The National Library of France is a public institution which since 1537 keeps the works and publications printed under the "legal deposit".
Long located rue Richelieu, in the 2nd arrondissement of the capital, its main site since 1995 located quai François Mauriac, in the 13th district (neighborhood of Tolbiac).
Launched in 1989, the site of this new entity designed by the architect Dominique Perrault lasted five years. The premises are in the form of a horizontal platform constituting a 60,000 m² esplanade at the corners of which stand four tall towers of 22 stories high evoking open books.
The books are stored in the basement of the esplanade and in the upper floors of the towers. Reading rooms, offices, galleries and concert halls are also available.
The modernist daring of architecture is coupled with a great capacity: besides a garden of one hectare, the figures give the tournis. Named François-Mitterrand in tribute to the President of the Republic who initiated its construction, the library includes 54,000 m² of reading rooms, 57,000 m² of shops and 400 linear km of shelves.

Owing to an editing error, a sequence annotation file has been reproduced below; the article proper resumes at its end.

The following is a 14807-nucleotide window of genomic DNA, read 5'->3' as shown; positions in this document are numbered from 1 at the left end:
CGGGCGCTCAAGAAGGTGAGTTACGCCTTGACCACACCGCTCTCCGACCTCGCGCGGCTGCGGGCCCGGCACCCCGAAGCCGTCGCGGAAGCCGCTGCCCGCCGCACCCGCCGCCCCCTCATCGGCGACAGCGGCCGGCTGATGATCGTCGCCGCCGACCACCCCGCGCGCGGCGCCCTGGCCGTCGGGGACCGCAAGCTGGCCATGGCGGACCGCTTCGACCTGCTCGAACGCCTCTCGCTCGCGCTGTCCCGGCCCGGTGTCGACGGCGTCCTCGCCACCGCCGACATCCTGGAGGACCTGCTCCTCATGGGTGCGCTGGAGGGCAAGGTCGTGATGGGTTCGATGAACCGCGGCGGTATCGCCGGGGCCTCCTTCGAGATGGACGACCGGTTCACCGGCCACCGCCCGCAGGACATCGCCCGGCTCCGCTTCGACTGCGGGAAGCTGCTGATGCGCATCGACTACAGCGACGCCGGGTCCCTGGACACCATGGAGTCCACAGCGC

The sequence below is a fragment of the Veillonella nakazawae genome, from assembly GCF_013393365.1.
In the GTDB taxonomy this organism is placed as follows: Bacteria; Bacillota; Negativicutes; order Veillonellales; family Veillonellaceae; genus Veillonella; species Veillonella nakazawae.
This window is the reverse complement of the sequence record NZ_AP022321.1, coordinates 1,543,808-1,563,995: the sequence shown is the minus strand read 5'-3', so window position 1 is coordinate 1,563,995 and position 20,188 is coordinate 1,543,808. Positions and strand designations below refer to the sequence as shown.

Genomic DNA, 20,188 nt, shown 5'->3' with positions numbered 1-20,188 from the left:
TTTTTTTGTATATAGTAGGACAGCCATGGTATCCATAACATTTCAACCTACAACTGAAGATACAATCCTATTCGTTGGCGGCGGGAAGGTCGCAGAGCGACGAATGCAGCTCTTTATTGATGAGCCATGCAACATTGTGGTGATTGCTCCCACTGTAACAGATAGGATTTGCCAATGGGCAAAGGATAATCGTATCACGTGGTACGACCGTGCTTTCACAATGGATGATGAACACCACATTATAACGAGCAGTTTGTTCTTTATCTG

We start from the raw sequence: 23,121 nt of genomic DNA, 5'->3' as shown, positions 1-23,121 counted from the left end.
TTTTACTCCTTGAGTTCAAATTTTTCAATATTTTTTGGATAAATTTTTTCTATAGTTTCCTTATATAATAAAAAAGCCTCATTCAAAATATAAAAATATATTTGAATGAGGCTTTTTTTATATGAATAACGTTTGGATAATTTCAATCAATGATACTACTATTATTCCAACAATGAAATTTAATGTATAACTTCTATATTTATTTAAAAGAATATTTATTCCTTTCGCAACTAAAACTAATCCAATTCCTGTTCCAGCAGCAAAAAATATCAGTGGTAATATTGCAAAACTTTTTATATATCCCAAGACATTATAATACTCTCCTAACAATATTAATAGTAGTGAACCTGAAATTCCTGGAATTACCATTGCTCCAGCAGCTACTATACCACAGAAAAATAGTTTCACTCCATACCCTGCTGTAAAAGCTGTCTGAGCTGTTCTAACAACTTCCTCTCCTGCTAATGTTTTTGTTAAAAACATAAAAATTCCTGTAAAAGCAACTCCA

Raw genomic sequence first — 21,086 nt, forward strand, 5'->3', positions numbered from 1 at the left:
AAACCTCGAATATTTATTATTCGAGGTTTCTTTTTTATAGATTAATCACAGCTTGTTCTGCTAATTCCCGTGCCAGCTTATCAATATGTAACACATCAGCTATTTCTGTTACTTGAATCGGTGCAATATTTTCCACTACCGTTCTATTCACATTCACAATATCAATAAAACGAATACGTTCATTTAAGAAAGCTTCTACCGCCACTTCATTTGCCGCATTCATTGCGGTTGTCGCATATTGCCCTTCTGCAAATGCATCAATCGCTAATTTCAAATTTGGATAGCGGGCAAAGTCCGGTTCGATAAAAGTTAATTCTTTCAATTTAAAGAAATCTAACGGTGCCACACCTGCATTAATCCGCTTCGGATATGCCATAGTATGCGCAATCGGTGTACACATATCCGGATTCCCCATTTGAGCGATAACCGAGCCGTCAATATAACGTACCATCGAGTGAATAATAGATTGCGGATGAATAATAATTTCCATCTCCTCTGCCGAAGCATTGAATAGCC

The public institution has other sites dedicated to conservation (Arsenal Library, Opera Library, etc.).
The François-Mitterrand Library is open to the general public (from the age of 16). Heritage collections (old books, manuscripts) are however accessible only to researchers on proof.
Open Tuesday to Saturday from 10h to 19h and Sunday from 13h to 19h. Closed Mondays and holidays. Visit "architecture and heritage": 3 euros. Visit with access to exhibitions: 7 and 9 euros. Information on +33 1 53 79 49 49.